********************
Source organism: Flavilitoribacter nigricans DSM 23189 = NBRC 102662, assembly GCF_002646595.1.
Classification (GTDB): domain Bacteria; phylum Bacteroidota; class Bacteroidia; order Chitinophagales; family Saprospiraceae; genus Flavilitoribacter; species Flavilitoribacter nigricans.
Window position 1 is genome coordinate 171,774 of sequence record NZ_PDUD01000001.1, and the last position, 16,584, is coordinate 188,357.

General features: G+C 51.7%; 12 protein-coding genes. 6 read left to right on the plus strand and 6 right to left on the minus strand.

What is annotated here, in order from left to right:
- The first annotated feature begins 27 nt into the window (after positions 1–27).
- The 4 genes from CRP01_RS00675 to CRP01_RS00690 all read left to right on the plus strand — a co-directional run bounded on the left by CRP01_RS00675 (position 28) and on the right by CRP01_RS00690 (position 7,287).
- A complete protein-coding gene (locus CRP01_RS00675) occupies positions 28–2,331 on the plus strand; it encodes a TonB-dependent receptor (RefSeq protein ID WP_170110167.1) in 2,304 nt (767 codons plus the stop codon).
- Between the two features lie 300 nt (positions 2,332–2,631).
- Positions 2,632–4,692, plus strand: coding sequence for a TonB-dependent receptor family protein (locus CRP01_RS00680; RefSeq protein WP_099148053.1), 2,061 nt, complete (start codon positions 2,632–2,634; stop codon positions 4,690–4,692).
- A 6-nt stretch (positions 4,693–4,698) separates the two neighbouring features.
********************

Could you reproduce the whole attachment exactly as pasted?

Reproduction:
Source organism: Flavilitoribacter nigricans DSM 23189 = NBRC 102662, assembly GCF_002646595.1.
Classification (GTDB): domain Bacteria; phylum Bacteroidota; class Bacteroidia; order Chitinophagales; family Saprospiraceae; genus Flavilitoribacter; species Flavilitoribacter nigricans.
Window position 1 is genome coordinate 171,774 of sequence record NZ_PDUD01000001.1, and the last position, 16,584, is coordinate 188,357.

General features: G+C 51.7%; 12 protein-coding genes. 6 read left to right on the plus strand and 6 right to left on the minus strand.

What is annotated here, in order from left to right:
- The first annotated feature begins 27 nt into the window (after positions 1–27).
- The 4 genes from CRP01_RS00675 to CRP01_RS00690 all read left to right on the plus strand — a co-directional run bounded on the left by CRP01_RS00675 (position 28) and on the right by CRP01_RS00690 (position 7,287).
- A complete protein-coding gene (locus CRP01_RS00675) occupies positions 28–2,331 on the plus strand; it encodes a TonB-dependent receptor (RefSeq protein ID WP_170110167.1) in 2,304 nt (767 codons plus the stop codon).
- Between the two features lie 300 nt (positions 2,332–2,631).
- Positions 2,632–4,692, plus strand: coding sequence for a TonB-dependent receptor family protein (locus CRP01_RS00680; RefSeq protein WP_099148053.1), 2,061 nt, complete (start codon positions 2,632–2,634; stop codon positions 4,690–4,692).
- A 6-nt stretch (positions 4,693–4,698) separates the two neighbouring features.